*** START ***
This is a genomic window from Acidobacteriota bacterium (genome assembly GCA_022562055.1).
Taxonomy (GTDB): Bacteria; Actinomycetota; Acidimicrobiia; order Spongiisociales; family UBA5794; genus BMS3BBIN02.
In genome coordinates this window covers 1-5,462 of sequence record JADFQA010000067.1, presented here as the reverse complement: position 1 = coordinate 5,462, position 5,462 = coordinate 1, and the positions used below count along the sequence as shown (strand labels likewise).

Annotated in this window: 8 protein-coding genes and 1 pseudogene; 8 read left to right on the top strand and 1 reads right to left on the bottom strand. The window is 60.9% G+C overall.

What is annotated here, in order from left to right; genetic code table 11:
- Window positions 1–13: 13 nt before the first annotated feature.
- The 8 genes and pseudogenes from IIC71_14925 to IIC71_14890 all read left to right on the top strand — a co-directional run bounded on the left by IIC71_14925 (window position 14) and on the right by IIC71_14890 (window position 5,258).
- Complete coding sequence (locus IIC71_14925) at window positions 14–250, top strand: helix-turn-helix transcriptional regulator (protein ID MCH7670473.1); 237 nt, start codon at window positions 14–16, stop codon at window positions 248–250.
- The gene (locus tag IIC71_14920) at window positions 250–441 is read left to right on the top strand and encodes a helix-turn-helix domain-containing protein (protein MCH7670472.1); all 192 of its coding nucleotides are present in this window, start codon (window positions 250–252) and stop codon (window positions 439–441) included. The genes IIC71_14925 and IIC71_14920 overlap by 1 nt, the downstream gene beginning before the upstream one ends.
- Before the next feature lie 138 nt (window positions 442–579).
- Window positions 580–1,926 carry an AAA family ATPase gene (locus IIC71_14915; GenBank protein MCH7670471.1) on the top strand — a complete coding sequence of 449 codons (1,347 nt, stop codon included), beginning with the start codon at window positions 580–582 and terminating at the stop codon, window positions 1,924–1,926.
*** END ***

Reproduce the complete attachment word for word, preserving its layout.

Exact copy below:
This is a genomic window from Acidobacteriota bacterium (genome assembly GCA_022562055.1).
Taxonomy (GTDB): Bacteria; Actinomycetota; Acidimicrobiia; order Spongiisociales; family UBA5794; genus BMS3BBIN02.
In genome coordinates this window covers 1-5,462 of sequence record JADFQA010000067.1, presented here as the reverse complement: position 1 = coordinate 5,462, position 5,462 = coordinate 1, and the positions used below count along the sequence as shown (strand labels likewise).

Annotated in this window: 8 protein-coding genes and 1 pseudogene; 8 read left to right on the top strand and 1 reads right to left on the bottom strand. The window is 60.9% G+C overall.

What is annotated here, in order from left to right; genetic code table 11:
- Window positions 1–13: 13 nt before the first annotated feature.
- The 8 genes and pseudogenes from IIC71_14925 to IIC71_14890 all read left to right on the top strand — a co-directional run bounded on the left by IIC71_14925 (window position 14) and on the right by IIC71_14890 (window position 5,258).
- Complete coding sequence (locus IIC71_14925) at window positions 14–250, top strand: helix-turn-helix transcriptional regulator (protein ID MCH7670473.1); 237 nt, start codon at window positions 14–16, stop codon at window positions 248–250.
- The gene (locus tag IIC71_14920) at window positions 250–441 is read left to right on the top strand and encodes a helix-turn-helix domain-containing protein (protein MCH7670472.1); all 192 of its coding nucleotides are present in this window, start codon (window positions 250–252) and stop codon (window positions 439–441) included. The genes IIC71_14925 and IIC71_14920 overlap by 1 nt, the downstream gene beginning before the upstream one ends.
- Before the next feature lie 138 nt (window positions 442–579).
- Window positions 580–1,926 carry an AAA family ATPase gene (locus IIC71_14915; GenBank protein MCH7670471.1) on the top strand — a complete coding sequence of 449 codons (1,347 nt, stop codon included), beginning with the start codon at window positions 580–582 and terminating at the stop codon, window positions 1,924–1,926.